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Re: Hypo for chloramine (was [APD] RE: Aquatic-Plants Digest, Vol 8, Issue 35)
Greg Turner <greg at island_net> wrote:
slime or anything. Also not for chloramine so if they switch one day I'll
in trouble. I do have Prime on hand for emergencies where I may be
about ammonia or nitrites or chloramine. Prime does lock up ammonia yet
bacteria are still able to process it, so it is a very good product.
Sodium Thiosulfate removes chloramines as well. It does require double
dosage to remove and leaves the bi-product of ammonia (not very much
This is dangerously wrong hogwash! Sodium thiosulfate binds chlorine,
period. The *only* thing it does to chloramine is release a burst of
ammonium/ammonia, when it binds to the chlorine.
Depending on % change, pH and chloramine strength, the amount of ammonia
released is very frequently fatal, instantly. At lower pH and
concentration, stunting and gill damage are more subtle, but they go on,
whether or not you want (or know how) to observe those results.
Fish being used for breeding are often sterilized, at least temporarily,
by the ammonia burst from using hypo on chloramine. I've clearly seen
that one, several times, too.
I can cite many instances of total fishroom wipeouts from using
hypo-based products when chloramine was suddenly introduced. [That
includes at least *two* Betta Grand Champion breeders.]
I'd double dosage anyways so when your water supply does change
it's mind you'll know before it's too late.
Doubling the dose does nothing, whatsoever. A given amount of hypo will
bind a given amount of chlorine, whether it is attached to ammonium or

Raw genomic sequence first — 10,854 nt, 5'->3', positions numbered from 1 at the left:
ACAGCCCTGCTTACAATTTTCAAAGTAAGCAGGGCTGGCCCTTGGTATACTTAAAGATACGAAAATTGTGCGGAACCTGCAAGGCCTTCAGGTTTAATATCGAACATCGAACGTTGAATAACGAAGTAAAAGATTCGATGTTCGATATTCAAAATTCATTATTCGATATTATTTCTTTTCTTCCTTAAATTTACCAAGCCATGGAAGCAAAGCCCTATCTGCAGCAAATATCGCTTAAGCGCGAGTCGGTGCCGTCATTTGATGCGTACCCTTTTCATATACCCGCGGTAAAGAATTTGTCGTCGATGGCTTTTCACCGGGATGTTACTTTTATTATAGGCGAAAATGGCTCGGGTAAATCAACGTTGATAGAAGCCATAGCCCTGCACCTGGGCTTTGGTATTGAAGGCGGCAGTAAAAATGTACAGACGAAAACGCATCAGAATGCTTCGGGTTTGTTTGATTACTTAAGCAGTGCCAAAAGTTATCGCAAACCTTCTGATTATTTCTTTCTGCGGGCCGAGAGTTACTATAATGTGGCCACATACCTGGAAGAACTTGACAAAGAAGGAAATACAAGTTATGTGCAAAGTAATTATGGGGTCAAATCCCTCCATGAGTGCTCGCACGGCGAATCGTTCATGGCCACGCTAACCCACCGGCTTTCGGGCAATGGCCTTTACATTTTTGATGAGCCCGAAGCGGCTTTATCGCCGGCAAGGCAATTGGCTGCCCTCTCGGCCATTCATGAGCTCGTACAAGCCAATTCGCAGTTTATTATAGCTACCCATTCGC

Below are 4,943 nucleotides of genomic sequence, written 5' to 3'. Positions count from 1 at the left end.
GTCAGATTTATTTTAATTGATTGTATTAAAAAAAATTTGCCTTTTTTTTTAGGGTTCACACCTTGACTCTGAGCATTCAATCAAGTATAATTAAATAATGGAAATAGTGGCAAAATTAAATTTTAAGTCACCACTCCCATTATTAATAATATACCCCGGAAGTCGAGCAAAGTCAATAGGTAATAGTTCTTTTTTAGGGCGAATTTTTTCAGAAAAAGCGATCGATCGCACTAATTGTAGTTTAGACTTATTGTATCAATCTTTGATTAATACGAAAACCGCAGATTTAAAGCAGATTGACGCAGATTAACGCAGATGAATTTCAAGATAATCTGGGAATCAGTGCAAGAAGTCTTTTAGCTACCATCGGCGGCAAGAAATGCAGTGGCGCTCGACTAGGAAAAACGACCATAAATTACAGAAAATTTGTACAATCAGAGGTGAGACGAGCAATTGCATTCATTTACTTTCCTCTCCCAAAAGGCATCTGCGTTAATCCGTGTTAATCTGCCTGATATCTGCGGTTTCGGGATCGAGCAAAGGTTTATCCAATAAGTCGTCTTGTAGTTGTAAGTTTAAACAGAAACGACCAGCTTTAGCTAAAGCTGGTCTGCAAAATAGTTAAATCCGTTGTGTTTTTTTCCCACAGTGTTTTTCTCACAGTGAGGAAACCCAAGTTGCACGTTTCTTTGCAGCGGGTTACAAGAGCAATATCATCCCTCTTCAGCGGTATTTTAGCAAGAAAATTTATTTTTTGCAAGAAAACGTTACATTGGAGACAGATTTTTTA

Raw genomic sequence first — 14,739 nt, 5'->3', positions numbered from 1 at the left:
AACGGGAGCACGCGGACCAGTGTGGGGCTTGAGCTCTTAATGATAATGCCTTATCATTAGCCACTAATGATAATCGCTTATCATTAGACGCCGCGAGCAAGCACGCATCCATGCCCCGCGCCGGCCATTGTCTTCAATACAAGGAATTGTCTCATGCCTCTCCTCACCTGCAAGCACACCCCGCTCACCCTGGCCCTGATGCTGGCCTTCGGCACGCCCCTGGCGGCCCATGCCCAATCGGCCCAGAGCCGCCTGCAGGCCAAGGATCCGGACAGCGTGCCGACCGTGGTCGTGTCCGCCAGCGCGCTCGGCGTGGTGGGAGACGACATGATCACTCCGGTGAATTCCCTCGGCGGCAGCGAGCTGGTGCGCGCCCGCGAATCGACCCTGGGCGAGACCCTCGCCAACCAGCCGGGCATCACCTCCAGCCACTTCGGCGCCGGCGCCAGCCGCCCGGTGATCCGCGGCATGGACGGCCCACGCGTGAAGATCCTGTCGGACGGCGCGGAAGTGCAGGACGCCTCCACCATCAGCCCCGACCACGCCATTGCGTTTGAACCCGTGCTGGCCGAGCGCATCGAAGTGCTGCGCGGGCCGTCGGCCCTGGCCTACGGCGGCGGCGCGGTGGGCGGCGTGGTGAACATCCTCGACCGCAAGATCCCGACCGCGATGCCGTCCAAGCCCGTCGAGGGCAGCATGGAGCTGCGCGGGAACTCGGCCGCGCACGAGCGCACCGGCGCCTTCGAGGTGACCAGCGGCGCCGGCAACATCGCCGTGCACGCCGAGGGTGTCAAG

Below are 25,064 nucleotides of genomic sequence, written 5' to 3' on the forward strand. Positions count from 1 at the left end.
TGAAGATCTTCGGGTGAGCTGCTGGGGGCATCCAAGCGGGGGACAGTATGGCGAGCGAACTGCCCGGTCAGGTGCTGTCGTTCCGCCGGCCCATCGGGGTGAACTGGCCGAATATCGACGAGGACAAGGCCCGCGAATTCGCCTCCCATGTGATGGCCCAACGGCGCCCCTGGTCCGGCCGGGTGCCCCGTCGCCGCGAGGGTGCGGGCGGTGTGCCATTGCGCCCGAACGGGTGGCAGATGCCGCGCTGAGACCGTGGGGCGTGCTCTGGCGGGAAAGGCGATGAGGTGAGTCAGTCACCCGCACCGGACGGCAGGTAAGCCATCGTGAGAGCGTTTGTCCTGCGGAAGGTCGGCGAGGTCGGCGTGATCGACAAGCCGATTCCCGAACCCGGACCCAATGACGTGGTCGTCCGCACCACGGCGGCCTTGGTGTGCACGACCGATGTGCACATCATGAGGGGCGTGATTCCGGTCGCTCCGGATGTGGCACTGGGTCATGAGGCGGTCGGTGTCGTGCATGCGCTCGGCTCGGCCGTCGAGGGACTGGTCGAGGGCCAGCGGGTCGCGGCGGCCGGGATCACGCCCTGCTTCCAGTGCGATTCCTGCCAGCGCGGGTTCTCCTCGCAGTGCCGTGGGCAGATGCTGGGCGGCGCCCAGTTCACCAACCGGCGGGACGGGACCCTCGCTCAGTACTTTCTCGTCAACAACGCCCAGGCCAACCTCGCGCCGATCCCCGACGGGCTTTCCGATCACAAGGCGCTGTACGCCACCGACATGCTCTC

not. The danger is that a few parts per billion (yes, that was a "b") of
released ammonia are proven to cause growth problems in young fish, and
death or weakening resistance to other diseases at only slightly higher
levels. [Those are way, way below the threshold of the typical LFS test
It is insane to propagate deadly information when there are a host of
perfectly-well-proven, safe products that will shield the fish from
ammonia burns at little more cost or trouble than the wildly-overpriced
hypo "de-chlor" products peddled by the LFS.
I like "Amquel" for its stability, but prefer carbon filtering to
protect the infusoria my baby fish need. "Prime" seems to work well,
when fresh, as does "Ammo-Lock 2." There are a few others that are
probably good, too. Just don't expect your "Novaqua" o/e to protect your
fish when the city changes to chloramines. The old-fashioned products
*will* kill your fish if you do large % changes, your pH is well above
Wright Huntley - Rt. 001 Box K36, Bishop CA 93514 - whuntley at verizon_net
Eschew obfuscation and bloviation!
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